Mar 13, 2023
Massive storm, flooding in northern California impact crops

A weekend storm flooded northern California, forcing thousands of residents to evacuate their farms, homes and businesses. The storm caused massive damage and may put many growers and farmworkers out of business, according to reports.

In the northern part of California’s Central Coast, the Pajaro Valley grows a variety of crops. According to online maps, evacuation orders and warnings stretch throughout the Salinas Valley and northward from north of Paso Robles, California, north to King City, California, skirting Salinas to the southwest through Castroville, and north to the Watsonville region.

While more than 10,000 Monterey County residents and others in the Central Coast region of California were under evacuation orders and warnings on March 12, an additional round of rain is forecast to start on March 13, adding more flood concerns.

The flooding was described as “massive,” and the damage will require months to repair, Luis Alejo, chair of the Monterey County Board of Supervisors, wrote on Twitter.

“OVER 20,000 acres of ag lands in Monterey County will now sit fallow due to storm water contamination, causing significant job losses and an impact on our nation’s food supply,” Alejo said.

Flood watches are forecast for the region through Wednesday, March 15, according to the National Weather Service.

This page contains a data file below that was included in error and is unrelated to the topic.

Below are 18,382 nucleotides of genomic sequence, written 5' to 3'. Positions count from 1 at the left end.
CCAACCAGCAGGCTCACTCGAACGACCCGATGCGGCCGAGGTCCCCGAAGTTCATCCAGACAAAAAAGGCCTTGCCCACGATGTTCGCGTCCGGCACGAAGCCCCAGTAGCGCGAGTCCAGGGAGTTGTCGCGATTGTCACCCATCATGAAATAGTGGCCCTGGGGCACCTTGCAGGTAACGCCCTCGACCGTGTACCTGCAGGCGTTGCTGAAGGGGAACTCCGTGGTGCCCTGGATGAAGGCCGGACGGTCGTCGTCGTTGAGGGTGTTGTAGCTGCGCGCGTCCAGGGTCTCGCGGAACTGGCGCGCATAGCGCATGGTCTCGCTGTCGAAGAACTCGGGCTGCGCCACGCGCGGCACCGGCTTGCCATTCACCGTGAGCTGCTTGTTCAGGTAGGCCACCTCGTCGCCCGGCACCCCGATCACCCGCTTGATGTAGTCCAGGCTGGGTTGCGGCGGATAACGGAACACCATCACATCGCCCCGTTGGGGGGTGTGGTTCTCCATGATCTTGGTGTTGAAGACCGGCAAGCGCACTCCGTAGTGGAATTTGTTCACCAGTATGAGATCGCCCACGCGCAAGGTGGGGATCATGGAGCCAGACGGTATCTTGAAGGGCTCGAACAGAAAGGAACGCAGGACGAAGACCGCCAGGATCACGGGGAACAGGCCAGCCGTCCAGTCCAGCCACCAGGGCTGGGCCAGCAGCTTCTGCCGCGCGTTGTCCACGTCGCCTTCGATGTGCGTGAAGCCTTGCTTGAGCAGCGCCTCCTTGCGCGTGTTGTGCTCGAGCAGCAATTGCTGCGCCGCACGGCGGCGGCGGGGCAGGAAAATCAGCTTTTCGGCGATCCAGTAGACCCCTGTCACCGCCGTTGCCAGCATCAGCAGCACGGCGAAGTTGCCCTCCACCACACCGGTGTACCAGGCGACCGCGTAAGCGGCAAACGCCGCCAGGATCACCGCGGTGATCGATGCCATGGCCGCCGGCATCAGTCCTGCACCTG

The flooding followed an “atmospheric river” that pounded the California and forced evacuations of Pajor. Evacuation orders and warnings are out throughout Monterey County.

During the overnight hours of Saturday, March 11, the Pajaro River levee in northern Monterey County failed, forcing the evacuations of thousands of residents in the small town of Pajaro. Pajaro is on the south side of Watsonville and northwest of Salinas.

The Pajaro River flows along the border of Monterey and Santa Cruz counties, the part of the region receiving the heaviest flooding, according to media reports. Floodwaters that entered the region’s wells may be contaminated with chemicals, officials stated, with residents warned to not drink tap water, according to media reports.

The “atmospheric river” is affecting many parts of California, including high waters in Kern and Tulare counties, in the Central Valley, where evacuations were ordered. Damage and tornado warnings were reported in other northern California areas.

No deaths were immediately reported.

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